One of the most iconic paintings that marked the transition from 19th century abstraction to industrial modernity was surely Marcel Duchamp’s “Nude Descending a Staircase, No. 2” (1912). So much so, in fact, that not only has it influenced a host of work over the last century in virtually every medium, but it has also been the inspiration for Francis Naumann Gallery’s latest exhibition, “Nude Descending A Staircase: An Homage.” The exhibit itself is incredibly captivating––with everything from delicately sketched out imitations to comical parodies, there is a painting for every type of art lover.
I find multi-media/multi-artist exhibits more intriguing because the range of artwork typically varies far more than in an exhibition of a single artist. Naumann’s homage to Duchamp displays a lively mix of starkly different reinterpretations and continuations of Duchamp’s original masterpiece along with a few original drawings from Duchamp himself. Highlights included:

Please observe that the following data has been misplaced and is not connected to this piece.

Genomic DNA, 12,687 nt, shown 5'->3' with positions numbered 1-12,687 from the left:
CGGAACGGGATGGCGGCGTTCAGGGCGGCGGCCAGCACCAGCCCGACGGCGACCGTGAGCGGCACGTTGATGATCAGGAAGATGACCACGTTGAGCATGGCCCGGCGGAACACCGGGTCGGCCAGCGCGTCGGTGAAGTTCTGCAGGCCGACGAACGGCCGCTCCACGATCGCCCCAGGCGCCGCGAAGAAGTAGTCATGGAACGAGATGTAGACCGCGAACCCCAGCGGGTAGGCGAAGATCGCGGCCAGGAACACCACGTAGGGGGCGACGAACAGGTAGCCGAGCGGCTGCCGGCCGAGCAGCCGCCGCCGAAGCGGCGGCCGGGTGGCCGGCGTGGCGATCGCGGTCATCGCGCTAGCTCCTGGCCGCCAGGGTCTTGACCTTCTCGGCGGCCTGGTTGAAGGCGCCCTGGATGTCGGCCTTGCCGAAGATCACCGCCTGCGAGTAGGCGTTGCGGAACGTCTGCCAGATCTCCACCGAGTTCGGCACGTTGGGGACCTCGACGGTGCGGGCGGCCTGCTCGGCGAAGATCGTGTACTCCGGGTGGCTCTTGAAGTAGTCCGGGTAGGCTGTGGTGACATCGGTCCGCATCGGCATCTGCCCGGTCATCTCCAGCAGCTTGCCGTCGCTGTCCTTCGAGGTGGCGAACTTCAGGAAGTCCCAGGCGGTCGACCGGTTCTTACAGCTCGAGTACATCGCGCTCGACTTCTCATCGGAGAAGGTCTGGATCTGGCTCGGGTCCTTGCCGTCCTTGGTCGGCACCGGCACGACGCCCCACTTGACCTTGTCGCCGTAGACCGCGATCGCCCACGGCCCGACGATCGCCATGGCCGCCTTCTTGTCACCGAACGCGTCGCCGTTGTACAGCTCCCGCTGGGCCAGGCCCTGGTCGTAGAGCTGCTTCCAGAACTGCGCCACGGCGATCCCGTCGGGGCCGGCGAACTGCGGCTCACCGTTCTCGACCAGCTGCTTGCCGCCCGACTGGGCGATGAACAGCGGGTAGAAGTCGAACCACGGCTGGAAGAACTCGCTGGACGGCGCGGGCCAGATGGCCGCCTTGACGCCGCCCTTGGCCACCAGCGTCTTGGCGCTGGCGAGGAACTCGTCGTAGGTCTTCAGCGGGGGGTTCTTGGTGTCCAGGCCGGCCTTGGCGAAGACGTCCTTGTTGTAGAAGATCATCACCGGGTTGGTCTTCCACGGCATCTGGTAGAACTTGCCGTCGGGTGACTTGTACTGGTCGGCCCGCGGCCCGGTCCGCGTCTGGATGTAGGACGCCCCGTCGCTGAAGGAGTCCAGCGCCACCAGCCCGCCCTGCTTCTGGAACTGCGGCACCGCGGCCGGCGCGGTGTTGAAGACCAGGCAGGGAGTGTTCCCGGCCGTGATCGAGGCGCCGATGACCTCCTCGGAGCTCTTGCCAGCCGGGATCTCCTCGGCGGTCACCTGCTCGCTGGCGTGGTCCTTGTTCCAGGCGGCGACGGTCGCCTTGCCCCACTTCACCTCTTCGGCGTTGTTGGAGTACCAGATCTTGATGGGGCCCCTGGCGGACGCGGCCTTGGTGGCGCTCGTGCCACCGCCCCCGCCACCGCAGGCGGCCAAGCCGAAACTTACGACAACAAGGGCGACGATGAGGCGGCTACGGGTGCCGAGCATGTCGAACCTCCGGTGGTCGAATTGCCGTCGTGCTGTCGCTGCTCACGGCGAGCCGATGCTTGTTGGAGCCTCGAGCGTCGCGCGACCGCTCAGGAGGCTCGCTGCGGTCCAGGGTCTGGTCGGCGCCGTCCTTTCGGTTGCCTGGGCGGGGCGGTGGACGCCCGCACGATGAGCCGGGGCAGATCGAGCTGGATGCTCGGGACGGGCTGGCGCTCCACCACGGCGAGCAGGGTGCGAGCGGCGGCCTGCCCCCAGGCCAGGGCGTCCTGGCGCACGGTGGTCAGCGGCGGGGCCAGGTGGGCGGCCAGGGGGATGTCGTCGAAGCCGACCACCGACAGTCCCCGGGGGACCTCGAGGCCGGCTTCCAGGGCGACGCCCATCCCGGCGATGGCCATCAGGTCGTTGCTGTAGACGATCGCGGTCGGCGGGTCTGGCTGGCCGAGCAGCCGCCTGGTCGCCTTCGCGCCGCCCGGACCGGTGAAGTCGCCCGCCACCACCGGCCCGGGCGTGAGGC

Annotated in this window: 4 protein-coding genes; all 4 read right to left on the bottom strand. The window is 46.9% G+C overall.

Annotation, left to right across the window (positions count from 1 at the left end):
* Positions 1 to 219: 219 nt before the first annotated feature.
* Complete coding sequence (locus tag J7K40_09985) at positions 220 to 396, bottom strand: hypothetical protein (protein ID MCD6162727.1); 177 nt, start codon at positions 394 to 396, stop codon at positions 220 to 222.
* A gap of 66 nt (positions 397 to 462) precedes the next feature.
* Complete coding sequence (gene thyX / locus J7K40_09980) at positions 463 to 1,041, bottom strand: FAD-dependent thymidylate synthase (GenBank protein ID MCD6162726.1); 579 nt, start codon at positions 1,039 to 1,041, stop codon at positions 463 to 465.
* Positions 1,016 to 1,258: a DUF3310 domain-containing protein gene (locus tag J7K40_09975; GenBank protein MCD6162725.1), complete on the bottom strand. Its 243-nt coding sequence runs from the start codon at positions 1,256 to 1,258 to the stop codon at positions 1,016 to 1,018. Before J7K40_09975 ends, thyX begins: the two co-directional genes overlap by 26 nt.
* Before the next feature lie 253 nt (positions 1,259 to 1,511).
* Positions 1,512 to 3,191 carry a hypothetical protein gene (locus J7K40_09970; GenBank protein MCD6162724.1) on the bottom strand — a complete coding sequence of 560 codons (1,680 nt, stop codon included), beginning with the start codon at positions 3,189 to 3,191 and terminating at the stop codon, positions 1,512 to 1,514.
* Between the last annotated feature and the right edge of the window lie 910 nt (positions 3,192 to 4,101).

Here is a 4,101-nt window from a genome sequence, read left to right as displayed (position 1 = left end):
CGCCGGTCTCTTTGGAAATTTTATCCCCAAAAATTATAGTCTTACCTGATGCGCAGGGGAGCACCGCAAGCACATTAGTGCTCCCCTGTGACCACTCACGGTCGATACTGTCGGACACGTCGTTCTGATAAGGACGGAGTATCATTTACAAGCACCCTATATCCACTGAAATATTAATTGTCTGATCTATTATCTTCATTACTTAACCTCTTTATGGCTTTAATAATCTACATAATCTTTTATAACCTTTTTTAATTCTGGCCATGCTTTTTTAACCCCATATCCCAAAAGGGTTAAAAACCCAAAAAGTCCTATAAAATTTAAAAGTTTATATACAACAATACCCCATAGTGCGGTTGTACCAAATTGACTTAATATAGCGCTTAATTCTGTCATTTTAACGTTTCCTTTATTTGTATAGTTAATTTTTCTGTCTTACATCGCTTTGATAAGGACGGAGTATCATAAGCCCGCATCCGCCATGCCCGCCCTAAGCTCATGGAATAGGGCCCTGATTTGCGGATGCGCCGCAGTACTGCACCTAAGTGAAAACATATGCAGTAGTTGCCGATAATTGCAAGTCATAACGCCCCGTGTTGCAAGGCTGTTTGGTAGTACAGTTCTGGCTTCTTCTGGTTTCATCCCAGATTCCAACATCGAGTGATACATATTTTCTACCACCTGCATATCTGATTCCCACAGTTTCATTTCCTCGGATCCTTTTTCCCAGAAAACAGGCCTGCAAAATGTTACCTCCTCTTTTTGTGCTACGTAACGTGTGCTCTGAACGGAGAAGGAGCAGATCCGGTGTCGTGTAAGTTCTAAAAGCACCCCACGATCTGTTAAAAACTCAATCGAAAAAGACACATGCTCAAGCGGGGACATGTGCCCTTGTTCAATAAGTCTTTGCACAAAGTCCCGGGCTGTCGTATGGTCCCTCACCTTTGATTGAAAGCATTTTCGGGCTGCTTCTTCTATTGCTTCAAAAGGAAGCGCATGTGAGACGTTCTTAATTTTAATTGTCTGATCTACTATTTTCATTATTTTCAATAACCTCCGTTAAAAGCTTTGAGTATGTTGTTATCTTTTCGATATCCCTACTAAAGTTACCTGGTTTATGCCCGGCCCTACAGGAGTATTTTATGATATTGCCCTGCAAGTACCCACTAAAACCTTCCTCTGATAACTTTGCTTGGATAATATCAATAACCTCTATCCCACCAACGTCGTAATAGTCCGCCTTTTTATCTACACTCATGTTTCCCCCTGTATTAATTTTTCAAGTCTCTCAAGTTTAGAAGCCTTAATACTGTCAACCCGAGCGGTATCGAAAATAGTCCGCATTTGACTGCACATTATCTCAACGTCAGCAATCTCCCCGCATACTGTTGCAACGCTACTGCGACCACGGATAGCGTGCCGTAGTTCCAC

– Billy Copley: his reinterpretation into “Dude Descending a Staircase” is a wonderfully humorous way of bringing Duchamp’s painting into the modern day; with bright and vivid colors, Copley portrays an endless display of fleshly, oblong patterns that are indecipherable from male genitalia to feet. Regardless, the painting retains the essence of Duchamp’s by instilling the same central idea of an ambiguousness surrounding the motion of the human body.
Work by Carlo Maria Mariani. Photo: Eric Rydin
– Kathleen Gilje: like Copley, Gilje also plays with the idea of sexuality in her painting but far more explicitly; she inserts a very literal nude descending a very literal staircase, but decides to use androgynous model Adrej Pejic as the focal point of her piece. This entirely redefines the concept of nude from both Duchamp’s original painting as well as with modern ideas of sexuality.
– Pamela Joseph: her painting cleverly approaches Duchamp’s work with the modern sensitivity of censorship within the world of art; by recreating the painting nearly stroke for stroke, then emblazoning it with a blocky, pixilated mass that covers the figure’s torso, she purposefully makes a comment on the necessity of censoring art. With a figure that is itself already quite ambiguous, she ironically sensors her own abstract nude.
Work by Pamela Joseph. Photo: Eric Rydin
– Brice Brown: juxtaposing Pamela Joseph’s idea of censorship, Brown’s sculpture of leaves descending a staircase shows just the “censorship bar” from the Adam and Eve era while containing no subject or nudity itself; a witty, minimalist reinterpretation of Duchamp’s original painting.
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